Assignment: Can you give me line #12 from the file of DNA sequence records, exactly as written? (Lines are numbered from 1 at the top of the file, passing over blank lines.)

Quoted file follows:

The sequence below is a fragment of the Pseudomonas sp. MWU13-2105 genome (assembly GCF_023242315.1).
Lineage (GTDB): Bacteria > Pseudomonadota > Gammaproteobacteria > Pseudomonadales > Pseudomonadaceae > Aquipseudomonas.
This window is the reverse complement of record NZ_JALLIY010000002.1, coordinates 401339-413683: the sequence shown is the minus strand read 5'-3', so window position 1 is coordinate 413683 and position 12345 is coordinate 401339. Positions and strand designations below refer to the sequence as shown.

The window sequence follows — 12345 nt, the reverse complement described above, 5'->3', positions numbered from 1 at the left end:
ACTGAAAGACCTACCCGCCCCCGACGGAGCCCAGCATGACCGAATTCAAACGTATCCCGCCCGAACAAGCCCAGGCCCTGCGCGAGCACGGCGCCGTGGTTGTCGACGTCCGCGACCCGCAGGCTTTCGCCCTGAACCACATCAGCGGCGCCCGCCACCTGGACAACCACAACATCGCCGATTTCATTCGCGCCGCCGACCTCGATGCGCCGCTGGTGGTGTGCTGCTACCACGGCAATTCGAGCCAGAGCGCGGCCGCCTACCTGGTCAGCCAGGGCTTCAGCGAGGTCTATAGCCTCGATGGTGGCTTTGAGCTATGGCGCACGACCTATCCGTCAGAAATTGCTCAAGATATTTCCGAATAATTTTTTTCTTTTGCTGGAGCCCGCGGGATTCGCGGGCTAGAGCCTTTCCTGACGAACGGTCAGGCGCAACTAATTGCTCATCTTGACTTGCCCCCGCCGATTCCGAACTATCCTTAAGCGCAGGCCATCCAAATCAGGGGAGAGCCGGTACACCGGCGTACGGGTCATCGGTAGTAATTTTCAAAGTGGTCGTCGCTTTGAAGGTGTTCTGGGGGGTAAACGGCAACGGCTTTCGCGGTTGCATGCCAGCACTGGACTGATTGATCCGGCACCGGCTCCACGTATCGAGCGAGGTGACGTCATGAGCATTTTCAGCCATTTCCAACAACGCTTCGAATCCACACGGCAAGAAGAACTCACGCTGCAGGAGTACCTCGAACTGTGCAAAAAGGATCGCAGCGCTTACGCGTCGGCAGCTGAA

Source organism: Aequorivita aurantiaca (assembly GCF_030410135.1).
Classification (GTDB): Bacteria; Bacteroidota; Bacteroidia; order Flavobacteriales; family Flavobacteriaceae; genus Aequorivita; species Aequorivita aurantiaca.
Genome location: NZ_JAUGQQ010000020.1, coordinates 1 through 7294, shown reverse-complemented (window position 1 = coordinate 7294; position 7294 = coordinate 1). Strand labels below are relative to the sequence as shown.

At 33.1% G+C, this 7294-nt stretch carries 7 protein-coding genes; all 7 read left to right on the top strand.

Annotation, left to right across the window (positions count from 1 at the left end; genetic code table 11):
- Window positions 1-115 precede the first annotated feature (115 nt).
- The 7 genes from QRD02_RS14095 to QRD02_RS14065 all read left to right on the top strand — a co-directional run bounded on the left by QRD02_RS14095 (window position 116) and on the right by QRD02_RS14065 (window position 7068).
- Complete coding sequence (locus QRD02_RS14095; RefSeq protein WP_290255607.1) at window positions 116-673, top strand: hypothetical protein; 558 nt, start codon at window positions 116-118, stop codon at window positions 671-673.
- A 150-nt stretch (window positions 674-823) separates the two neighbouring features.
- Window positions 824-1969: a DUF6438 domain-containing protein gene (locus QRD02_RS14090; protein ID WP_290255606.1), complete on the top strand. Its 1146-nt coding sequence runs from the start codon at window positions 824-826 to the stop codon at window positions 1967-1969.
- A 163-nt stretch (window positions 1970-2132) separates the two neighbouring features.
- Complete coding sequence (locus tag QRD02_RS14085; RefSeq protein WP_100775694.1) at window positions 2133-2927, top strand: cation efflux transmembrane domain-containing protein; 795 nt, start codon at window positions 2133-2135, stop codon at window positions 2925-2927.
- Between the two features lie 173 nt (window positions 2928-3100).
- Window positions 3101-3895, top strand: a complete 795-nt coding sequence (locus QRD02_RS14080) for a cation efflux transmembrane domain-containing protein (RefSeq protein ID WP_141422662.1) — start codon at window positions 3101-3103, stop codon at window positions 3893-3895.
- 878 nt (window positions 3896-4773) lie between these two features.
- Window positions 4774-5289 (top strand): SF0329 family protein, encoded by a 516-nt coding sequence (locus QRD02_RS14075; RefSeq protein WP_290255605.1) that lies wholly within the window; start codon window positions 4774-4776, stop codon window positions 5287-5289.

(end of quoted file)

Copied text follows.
- The 7 genes from QRD02_RS14095 to QRD02_RS14065 all read left to right on the top strand — a co-directional run bounded on the left by QRD02_RS14095 (window position 116) and on the right by QRD02_RS14065 (window position 7068).